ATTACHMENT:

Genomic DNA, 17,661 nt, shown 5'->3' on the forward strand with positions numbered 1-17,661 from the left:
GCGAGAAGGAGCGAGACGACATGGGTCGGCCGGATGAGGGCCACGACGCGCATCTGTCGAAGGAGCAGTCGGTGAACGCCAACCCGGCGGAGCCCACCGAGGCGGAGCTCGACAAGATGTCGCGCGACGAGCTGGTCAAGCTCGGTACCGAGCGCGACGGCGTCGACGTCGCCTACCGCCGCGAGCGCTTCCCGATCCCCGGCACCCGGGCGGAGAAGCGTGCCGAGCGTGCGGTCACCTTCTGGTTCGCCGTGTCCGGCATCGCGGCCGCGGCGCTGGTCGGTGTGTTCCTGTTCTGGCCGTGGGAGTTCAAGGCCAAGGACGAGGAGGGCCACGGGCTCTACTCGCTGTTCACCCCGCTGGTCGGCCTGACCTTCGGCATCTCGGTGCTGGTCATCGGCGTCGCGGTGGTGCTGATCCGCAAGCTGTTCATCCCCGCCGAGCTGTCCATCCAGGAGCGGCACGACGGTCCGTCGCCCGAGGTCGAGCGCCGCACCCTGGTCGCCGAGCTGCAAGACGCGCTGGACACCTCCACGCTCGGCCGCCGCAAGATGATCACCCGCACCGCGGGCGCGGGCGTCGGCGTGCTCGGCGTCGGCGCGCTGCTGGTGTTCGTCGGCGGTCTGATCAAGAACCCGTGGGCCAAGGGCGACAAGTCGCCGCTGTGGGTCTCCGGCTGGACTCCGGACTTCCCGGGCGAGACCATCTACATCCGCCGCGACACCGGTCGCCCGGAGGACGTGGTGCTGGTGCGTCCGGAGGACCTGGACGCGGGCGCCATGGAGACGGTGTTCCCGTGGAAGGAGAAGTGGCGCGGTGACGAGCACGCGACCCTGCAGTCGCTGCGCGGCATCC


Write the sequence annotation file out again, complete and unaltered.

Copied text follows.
Genomic DNA, 17,661 nt, shown 5'->3' on the forward strand with positions numbered 1-17,661 from the left:
GCGAGAAGGAGCGAGACGACATGGGTCGGCCGGATGAGGGCCACGACGCGCATCTGTCGAAGGAGCAGTCGGTGAACGCCAACCCGGCGGAGCCCACCGAGGCGGAGCTCGACAAGATGTCGCGCGACGAGCTGGTCAAGCTCGGTACCGAGCGCGACGGCGTCGACGTCGCCTACCGCCGCGAGCGCTTCCCGATCCCCGGCACCCGGGCGGAGAAGCGTGCCGAGCGTGCGGTCACCTTCTGGTTCGCCGTGTCCGGCATCGCGGCCGCGGCGCTGGTCGGTGTGTTCCTGTTCTGGCCGTGGGAGTTCAAGGCCAAGGACGAGGAGGGCCACGGGCTCTACTCGCTGTTCACCCCGCTGGTCGGCCTGACCTTCGGCATCTCGGTGCTGGTCATCGGCGTCGCGGTGGTGCTGATCCGCAAGCTGTTCATCCCCGCCGAGCTGTCCATCCAGGAGCGGCACGACGGTCCGTCGCCCGAGGTCGAGCGCCGCACCCTGGTCGCCGAGCTGCAAGACGCGCTGGACACCTCCACGCTCGGCCGCCGCAAGATGATCACCCGCACCGCGGGCGCGGGCGTCGGCGTGCTCGGCGTCGGCGCGCTGCTGGTGTTCGTCGGCGGTCTGATCAAGAACCCGTGGGCCAAGGGCGACAAGTCGCCGCTGTGGGTCTCCGGCTGGACTCCGGACTTCCCGGGCGAGACCATCTACATCCGCCGCGACACCGGTCGCCCGGAGGACGTGGTGCTGGTGCGTCCGGAGGACCTGGACGCGGGCGCCATGGAGACGGTGTTCCCGTGGAAGGAGAAGTGGCGCGGTGACGAGCACGCGACCCTGCAGTCGCTGCGCGGCATCC